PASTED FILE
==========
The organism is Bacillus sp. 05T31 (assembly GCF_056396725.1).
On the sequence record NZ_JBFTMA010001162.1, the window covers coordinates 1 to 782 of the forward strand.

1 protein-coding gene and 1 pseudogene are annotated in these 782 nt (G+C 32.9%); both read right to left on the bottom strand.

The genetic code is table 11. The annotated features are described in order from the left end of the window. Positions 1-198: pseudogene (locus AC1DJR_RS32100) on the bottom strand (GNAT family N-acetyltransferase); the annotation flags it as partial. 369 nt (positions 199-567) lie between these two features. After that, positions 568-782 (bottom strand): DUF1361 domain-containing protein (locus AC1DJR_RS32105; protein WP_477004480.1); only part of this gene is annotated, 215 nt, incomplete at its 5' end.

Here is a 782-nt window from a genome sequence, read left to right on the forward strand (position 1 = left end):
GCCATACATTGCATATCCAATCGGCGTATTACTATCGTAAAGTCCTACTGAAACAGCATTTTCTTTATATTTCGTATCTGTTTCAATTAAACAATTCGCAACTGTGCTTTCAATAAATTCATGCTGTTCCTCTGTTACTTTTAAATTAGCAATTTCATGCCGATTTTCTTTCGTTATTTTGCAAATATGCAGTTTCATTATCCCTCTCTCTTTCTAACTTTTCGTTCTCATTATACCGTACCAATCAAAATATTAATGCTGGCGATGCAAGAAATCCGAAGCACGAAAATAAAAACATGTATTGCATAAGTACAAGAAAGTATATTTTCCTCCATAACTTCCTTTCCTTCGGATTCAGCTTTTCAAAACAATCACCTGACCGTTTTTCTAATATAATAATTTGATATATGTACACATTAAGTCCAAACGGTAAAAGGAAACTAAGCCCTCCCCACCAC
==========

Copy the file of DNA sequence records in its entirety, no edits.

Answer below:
The organism is Bacillus sp. 05T31 (assembly GCF_056396725.1).
On the sequence record NZ_JBFTMA010001162.1, the window covers coordinates 1 to 782 of the forward strand.

1 protein-coding gene and 1 pseudogene are annotated in these 782 nt (G+C 32.9%); both read right to left on the bottom strand.

The genetic code is table 11. The annotated features are described in order from the left end of the window. Positions 1-198: pseudogene (locus AC1DJR_RS32100) on the bottom strand (GNAT family N-acetyltransferase); the annotation flags it as partial. 369 nt (positions 199-567) lie between these two features. After that, positions 568-782 (bottom strand): DUF1361 domain-containing protein (locus AC1DJR_RS32105; protein WP_477004480.1); only part of this gene is annotated, 215 nt, incomplete at its 5' end.

Here is a 782-nt window from a genome sequence, read left to right on the forward strand (position 1 = left end):
GCCATACATTGCATATCCAATCGGCGTATTACTATCGTAAAGTCCTACTGAAACAGCATTTTCTTTATATTTCGTATCTGTTTCAATTAAACAATTCGCAACTGTGCTTTCAATAAATTCATGCTGTTCCTCTGTTACTTTTAAATTAGCAATTTCATGCCGATTTTCTTTCGTTATTTTGCAAATATGCAGTTTCATTATCCCTCTCTCTTTCTAACTTTTCGTTCTCATTATACCGTACCAATCAAAATATTAATGCTGGCGATGCAAGAAATCCGAAGCACGAAAATAAAAACATGTATTGCATAAGTACAAGAAAGTATATTTTCCTCCATAACTTCCTTTCCTTCGGATTCAGCTTTTCAAAACAATCACCTGACCGTTTTTCTAATATAATAATTTGATATATGTACACATTAAGTCCAAACGGTAAAAGGAAACTAAGCCCTCCCCACCAC